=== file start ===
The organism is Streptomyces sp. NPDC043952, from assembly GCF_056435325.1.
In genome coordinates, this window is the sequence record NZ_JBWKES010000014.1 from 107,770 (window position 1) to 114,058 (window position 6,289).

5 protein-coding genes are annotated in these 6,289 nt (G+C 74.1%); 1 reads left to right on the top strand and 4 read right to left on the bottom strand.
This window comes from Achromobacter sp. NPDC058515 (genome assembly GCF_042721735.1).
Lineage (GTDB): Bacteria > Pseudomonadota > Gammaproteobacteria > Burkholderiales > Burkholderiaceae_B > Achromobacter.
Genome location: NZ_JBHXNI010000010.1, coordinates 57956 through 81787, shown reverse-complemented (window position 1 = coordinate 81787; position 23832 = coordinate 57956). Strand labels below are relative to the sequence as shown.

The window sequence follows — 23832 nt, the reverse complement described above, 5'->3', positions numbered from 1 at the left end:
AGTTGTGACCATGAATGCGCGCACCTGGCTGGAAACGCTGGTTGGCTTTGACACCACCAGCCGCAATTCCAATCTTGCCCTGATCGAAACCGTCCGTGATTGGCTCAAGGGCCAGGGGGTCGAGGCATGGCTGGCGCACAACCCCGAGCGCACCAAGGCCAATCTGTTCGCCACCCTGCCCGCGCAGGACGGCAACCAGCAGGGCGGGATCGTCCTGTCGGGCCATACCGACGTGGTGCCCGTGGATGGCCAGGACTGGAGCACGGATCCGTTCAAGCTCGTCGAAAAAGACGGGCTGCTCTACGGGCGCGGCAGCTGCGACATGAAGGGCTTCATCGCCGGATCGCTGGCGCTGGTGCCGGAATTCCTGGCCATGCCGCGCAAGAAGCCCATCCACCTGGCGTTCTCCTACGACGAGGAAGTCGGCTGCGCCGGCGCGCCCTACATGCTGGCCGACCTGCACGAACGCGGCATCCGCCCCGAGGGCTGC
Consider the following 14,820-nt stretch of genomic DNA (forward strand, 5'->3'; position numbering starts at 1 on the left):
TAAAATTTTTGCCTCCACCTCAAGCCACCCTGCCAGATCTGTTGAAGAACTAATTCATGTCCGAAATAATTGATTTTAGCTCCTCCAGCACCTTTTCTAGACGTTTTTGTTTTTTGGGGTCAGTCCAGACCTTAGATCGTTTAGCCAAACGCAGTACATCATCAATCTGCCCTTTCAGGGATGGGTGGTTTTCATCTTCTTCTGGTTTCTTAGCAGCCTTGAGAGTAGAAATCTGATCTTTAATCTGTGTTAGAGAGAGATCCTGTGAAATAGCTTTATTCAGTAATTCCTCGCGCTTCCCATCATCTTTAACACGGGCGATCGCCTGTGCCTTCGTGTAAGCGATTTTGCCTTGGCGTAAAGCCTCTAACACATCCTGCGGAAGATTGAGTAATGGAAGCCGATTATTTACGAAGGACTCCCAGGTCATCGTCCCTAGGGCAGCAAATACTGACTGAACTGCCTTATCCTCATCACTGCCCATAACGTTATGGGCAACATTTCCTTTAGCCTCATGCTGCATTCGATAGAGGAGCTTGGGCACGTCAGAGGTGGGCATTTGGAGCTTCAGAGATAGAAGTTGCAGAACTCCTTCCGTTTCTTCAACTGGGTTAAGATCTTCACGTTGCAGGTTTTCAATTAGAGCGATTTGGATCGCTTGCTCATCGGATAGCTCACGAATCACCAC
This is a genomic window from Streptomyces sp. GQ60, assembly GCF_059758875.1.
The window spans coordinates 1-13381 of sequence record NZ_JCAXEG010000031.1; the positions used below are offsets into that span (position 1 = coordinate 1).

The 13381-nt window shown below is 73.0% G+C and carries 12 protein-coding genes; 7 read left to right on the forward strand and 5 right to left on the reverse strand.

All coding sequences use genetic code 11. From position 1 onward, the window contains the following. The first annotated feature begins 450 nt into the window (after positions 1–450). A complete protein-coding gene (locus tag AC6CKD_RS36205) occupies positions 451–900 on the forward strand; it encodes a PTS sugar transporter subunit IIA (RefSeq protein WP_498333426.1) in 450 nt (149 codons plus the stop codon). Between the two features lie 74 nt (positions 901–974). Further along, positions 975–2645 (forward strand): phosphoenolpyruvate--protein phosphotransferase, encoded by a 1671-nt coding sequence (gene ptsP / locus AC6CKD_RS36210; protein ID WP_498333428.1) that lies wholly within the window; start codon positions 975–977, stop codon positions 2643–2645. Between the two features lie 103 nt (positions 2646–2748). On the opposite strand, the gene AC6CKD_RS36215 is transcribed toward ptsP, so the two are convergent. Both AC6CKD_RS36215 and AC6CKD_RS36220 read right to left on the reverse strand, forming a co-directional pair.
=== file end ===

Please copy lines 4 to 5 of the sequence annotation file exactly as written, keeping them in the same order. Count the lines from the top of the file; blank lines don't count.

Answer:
This window comes from Achromobacter sp. NPDC058515 (genome assembly GCF_042721735.1).
Lineage (GTDB): Bacteria > Pseudomonadota > Gammaproteobacteria > Burkholderiales > Burkholderiaceae_B > Achromobacter.